UYI to SVC

UYI - Uruguayan Peso (Indexed Units) (UYI)
SVC - Salvadoran Colon ($)
1 UYI1 SVC

Currency conversion rates from UYI to SVC

UYISVC
1 UYI1 SVC
5 UYI5 SVC
10 UYI10 SVC
20 UYI20 SVC
50 UYI50 SVC
100 UYI100 SVC
250 UYI250 SVC
500 UYI500 SVC
1000 UYI1000 SVC
2000 UYI2000 SVC
5000 UYI5000 SVC
10000 UYI10000 SVC
SVCUYI
1 SVC1 UYI
5 SVC5 UYI
10 SVC10 UYI
20 SVC20 UYI
50 SVC50 UYI
100 SVC100 UYI
250 SVC250 UYI
500 SVC500 UYI
1000 SVC1000 UYI
2000 SVC2000 UYI
5000 SVC5000 UYI
10000 SVC10000 UYI

SVC - Salvadoran Colón ()

Salvadoran Colón

The United States Dollar is one of the most widely utilized currencies around the globe, both as an official currency and for international trade outside US borders. The Dollar is divided into 100 units called pennies or cents.

The El Salvador Colon is the currency in El Salvador (SV, SLV). The El Salvador Colon is divided into 100 centavos. The exchange rate for the El Salvador Colon was last updated on Today from The International Monetary Fund. The SVC conversion factor has 6 significant digits.

Economy

  • The United States of America has a mixed capitalist economy, which is fueled by abundant natural resources, a well-developed infrastructure, and high productivity.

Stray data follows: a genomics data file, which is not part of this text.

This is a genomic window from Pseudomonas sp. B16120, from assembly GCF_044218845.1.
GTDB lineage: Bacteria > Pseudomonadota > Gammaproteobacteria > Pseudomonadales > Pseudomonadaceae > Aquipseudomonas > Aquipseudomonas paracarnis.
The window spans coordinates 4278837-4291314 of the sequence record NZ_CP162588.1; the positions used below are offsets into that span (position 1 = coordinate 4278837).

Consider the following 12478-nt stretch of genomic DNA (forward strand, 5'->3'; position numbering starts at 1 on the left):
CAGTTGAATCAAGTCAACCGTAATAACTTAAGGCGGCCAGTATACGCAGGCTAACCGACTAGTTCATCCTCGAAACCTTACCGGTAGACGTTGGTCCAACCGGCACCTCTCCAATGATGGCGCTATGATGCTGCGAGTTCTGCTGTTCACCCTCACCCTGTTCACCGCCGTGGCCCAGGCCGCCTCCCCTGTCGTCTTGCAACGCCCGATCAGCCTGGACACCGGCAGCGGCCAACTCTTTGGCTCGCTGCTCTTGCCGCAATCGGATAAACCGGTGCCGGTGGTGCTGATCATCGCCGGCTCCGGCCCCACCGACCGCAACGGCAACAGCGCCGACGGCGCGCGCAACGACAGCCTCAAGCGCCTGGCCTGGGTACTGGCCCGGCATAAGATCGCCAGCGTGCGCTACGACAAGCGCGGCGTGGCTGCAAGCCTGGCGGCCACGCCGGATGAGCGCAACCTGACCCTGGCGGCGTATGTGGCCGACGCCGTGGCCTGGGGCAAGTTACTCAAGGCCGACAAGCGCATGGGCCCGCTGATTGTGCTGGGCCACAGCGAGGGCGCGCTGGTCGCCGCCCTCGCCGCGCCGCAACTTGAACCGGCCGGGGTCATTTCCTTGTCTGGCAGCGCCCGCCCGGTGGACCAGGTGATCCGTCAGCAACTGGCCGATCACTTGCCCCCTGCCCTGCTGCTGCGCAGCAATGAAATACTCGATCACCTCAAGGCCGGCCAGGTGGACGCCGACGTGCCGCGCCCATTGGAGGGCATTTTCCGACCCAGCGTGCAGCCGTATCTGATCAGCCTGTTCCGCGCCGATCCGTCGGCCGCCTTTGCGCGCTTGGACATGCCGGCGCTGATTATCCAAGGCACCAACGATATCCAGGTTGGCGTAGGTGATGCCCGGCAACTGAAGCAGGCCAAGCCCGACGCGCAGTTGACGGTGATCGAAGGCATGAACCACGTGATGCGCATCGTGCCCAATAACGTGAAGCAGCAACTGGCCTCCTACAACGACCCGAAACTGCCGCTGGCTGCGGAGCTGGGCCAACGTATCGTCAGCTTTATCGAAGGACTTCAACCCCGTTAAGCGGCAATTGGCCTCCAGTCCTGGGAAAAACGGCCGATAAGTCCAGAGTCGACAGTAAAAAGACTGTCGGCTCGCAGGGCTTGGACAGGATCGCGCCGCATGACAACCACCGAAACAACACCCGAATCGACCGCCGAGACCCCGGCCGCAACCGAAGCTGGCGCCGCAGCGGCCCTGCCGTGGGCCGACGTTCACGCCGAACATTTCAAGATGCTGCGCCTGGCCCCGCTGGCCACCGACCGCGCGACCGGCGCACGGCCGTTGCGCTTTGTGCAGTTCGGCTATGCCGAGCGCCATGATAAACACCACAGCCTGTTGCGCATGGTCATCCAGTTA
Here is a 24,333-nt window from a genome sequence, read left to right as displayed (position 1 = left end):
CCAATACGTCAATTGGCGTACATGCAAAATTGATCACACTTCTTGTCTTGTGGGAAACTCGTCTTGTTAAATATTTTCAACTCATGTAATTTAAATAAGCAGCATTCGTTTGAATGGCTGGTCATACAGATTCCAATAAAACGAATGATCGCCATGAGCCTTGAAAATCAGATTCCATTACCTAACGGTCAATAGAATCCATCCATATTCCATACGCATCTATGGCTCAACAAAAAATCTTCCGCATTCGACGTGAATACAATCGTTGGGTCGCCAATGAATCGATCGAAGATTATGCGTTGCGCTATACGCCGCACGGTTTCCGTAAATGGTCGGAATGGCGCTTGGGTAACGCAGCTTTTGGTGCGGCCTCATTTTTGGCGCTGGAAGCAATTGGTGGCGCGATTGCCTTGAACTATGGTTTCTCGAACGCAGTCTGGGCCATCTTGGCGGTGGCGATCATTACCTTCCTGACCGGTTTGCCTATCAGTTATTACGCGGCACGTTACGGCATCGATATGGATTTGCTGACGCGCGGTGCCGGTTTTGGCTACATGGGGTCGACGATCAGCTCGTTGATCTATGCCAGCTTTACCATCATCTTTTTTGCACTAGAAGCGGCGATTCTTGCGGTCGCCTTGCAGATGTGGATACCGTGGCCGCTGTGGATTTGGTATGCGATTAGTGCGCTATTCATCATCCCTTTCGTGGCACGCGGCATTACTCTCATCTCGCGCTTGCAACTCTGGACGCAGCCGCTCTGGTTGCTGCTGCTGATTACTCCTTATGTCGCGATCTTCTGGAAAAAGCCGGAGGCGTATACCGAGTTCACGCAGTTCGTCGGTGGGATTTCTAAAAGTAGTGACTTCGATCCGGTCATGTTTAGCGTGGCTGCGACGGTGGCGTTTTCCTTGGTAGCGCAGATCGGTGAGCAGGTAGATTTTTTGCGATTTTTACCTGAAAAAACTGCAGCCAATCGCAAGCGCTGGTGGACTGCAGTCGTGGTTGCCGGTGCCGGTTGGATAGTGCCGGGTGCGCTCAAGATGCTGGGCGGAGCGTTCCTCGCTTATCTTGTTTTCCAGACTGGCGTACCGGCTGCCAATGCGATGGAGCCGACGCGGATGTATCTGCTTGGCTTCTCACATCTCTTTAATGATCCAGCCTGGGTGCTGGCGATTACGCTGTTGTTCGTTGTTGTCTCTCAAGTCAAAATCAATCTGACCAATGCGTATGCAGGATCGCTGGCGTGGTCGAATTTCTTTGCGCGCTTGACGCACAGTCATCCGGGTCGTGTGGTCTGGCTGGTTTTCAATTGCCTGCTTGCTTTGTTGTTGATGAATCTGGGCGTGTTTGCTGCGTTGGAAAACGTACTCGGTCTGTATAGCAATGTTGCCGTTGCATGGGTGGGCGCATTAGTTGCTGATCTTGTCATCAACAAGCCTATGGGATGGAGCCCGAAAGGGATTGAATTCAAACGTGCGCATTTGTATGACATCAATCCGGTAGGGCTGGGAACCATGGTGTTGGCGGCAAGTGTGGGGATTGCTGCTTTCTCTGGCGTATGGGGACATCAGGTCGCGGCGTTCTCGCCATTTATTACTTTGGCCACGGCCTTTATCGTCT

• According to the International Monetary Fund, the U.S. GDP of $15 trillion constitutes 23% of global GDP to exchange rates and market more than 20% of global GDP in purchasing power parity.
  • Although larger than any other nation, its GDP is 5% smaller than the GDP of the European Union in purchasing power parity in 2008.
  • The country ranks ninth in the world in nominal GDP per capita and sixth in GDP per capita in PPP. The United States Dollar is the main global reserve currency.

History

  • The first Dollar coin issued by the United States Mint was similar in size and composition to the Spanish Dollar. The Spanish Dollar remained legal until 1857.
  • The United States Dollar was defined by the Coinage Act of 1792.
  • The lion Dollar was popular in the Dutch New Netherlands Colony (New York), but also circulated throughout the English colonies during the 17th century and 18th centuries. Examples of this Dollar circulating in the colonies were usually used so that the design was not fully distinguishable, so it is sometimes referred to as “dog dollars”.
  • The early currency did not display faces of the presidents, as it does now. George Washington did not want his face to be on the currency.

More information about SVC - Salvadoran Colón ()


UYI - ()

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